The role of the CMO has transformed. With increased importance on customer experience and demonstrating value, leaders must change how they market and how they talk about marketing impact.
Today’s CMOs are strategic orchestrators for their organizations. They must connect the dots among people, technology, processes and products in new and bold ways. They also have to change how they talk about marketing impact to keep the C-suite and cross-functional partners informed and communicate with the entire organization in language that resonates. And they must constantly advocate for their teams. On top of that, they need to experiment, take risks and push the boundaries amid a flurry of new technologies, channels and customer changes.
“It’s about business leadership first and marketing leadership second,” says longtime marketing executive turned leadership development consultant Alan Gellman. “The primary focus has to be on your peer team and your colleagues, not your functional team. You have to manage marketing functions across the enterprise, whether it’s 500 people or 500,000 people. The emphasis must be on the product, the customer experience and revenue.”
The pandemic lit a match to the concept of adapting and changing to meet consumer interests and demands. It accelerated tech adoption and forced brands to rethink business models. And at a time when marketing budgets have become even more strained, every customer interaction must be meaningful—and every effort should have a clear line of sight to ROI.
"Marketing doesn’t have a monopoly on innovation; it should be occurring in other areas and coming from other places." —Sara Bittorf, Chief Experience Officer, TGI Friday's
CORE spoke with four marketing executives about the evolving role of the CMO. Here are their perspectives on how to achieve success during these extraordinary times.
Denise A. Campbell
Head of consumer marketing, AbbVie Immunology
How has the role of the CMO changed in the past decade?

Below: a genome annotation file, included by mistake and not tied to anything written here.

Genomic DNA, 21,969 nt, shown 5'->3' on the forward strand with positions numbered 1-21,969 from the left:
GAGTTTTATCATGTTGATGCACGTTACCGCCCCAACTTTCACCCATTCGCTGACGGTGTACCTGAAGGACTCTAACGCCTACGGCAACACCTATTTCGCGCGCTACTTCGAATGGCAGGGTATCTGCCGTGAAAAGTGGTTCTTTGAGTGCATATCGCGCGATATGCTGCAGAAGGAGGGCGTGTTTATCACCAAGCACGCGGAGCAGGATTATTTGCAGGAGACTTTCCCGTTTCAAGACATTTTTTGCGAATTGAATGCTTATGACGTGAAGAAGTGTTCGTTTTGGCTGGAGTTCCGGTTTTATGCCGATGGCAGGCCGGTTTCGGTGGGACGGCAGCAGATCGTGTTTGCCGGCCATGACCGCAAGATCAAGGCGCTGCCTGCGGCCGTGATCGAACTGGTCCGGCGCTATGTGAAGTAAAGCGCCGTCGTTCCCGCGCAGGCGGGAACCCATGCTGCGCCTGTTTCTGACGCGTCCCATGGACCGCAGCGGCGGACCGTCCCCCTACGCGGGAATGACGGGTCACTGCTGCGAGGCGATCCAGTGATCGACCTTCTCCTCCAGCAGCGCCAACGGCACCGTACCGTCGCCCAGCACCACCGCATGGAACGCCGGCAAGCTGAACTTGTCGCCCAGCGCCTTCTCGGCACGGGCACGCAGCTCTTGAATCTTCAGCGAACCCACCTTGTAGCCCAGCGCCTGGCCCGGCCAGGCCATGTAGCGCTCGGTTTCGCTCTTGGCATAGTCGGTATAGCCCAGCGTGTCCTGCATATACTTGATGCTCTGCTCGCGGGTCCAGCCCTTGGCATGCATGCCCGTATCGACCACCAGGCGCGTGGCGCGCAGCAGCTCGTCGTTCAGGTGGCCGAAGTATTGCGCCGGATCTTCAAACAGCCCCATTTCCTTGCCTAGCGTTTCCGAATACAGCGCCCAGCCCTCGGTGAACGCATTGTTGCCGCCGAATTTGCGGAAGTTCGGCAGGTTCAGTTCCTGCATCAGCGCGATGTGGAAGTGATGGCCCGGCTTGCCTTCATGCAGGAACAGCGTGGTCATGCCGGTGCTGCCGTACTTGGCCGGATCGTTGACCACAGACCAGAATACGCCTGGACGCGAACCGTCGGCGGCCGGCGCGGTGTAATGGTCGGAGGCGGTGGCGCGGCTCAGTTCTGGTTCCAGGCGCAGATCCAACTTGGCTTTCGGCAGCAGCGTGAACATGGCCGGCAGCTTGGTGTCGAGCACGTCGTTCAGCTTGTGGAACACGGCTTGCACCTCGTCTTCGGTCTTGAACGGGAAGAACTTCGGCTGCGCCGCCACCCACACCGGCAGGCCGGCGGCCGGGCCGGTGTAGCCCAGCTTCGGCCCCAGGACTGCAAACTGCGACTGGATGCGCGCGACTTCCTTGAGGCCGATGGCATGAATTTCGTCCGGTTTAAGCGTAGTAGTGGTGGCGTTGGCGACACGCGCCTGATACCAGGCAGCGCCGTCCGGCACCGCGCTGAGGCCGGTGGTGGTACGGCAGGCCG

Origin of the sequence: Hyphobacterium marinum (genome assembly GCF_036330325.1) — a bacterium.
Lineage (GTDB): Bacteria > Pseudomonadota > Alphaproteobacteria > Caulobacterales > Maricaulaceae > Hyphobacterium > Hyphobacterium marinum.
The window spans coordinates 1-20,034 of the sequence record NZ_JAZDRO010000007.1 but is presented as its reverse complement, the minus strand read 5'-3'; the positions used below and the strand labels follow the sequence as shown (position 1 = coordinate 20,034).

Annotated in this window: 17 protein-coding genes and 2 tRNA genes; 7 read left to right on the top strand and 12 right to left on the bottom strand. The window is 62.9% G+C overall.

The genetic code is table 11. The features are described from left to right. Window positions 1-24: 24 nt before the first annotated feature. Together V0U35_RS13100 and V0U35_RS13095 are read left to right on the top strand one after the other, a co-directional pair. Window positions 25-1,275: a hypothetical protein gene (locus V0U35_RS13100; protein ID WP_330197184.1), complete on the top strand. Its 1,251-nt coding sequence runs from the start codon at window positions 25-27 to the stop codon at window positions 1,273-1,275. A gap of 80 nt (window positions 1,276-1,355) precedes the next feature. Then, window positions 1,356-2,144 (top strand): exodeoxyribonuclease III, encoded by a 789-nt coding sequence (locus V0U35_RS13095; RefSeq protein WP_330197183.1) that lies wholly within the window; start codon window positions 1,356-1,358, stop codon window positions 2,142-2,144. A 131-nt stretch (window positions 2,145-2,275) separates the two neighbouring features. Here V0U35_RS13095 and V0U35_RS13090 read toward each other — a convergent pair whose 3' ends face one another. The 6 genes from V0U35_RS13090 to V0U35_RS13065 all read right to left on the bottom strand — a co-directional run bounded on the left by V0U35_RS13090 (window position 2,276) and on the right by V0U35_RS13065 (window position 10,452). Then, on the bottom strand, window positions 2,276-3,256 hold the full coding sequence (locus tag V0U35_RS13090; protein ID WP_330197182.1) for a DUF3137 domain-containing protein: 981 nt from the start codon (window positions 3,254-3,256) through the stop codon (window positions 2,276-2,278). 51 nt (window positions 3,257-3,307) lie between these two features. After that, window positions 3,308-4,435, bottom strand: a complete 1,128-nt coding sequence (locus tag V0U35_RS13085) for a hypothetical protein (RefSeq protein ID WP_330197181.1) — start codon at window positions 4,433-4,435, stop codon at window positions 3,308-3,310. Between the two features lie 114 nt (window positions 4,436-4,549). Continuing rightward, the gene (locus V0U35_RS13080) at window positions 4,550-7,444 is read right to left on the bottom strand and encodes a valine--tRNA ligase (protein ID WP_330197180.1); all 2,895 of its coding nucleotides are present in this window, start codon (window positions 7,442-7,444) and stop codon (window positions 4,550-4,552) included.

It has rapidly changed from being a “function” to being considered an integral part of the business, driving both top- and bottom-line growth, but also the capability to further sustain that growth.
Companies that make the shift from “function” to “growth engine” are setting themselves up for success. It’s more than advertising. It’s more than communication. Yes, it’s about talking to specific segments and inspiring them to take action, but it’s always connected to a strategy that should be unlocking growth and value for the organization.
What strategies have helped prove the value of marketing across your organization?
As much as things change in the digital space today, some fundamentals remain the same. If you’re able to identify a strong consumer insight and activate against it, it’s a win for the consumer and it’s a win for the business. And when that magic happens, you see results fairly immediately, and momentum begets momentum. It becomes easier to prove the case for marketing and investment.
What role do KPIs play?
Whatever vertical you work in, you’re looking for some impact on revenue. Is that in the form of a cash register ring? Is it the amount in a shopping cart as people move through a retail environment?
It’s critical to fully understand leading indicators that lead to the ultimate metric of revenue growth. This translates into the specific factors that matter to consumers. For example, when people come to our websites to look for a physician, it’s a very strong signal that they’re really serious about engaging more deeply in their care. That’s something we can act on and support. You can then define how to better personalize and contextualize marketing messages to that individual.
How do you balance relevance for consumers versus feeling like marketing is potentially invasive?
You have to frequently remember your life as a consumer, not just as a marketer. All of us have had these experiences where you look at one thing online, and suddenly the banner ads are everywhere. It’s taking those lessons that you’re learning as a consumer and applying them to your own category where you’re a marketing leader, and we’re very careful and responsible in healthcare.
We’re extremely disciplined about establishing good business rules upfront, and we’re very similar to financial services in that way. No one wants their financial health exposed, just like no one likes their health exposed, whether you’re perfectly healthy or you have something you’re treating. Both industries have found a good balance of protecting customers’ privacy and giving them personalized experiences. Since people come to our websites for information when they have health concerns, it’s important to make things secure and seamless for them instead of frustrating them when they don’t feel well. Protecting our customers is first and foremost a priority for us.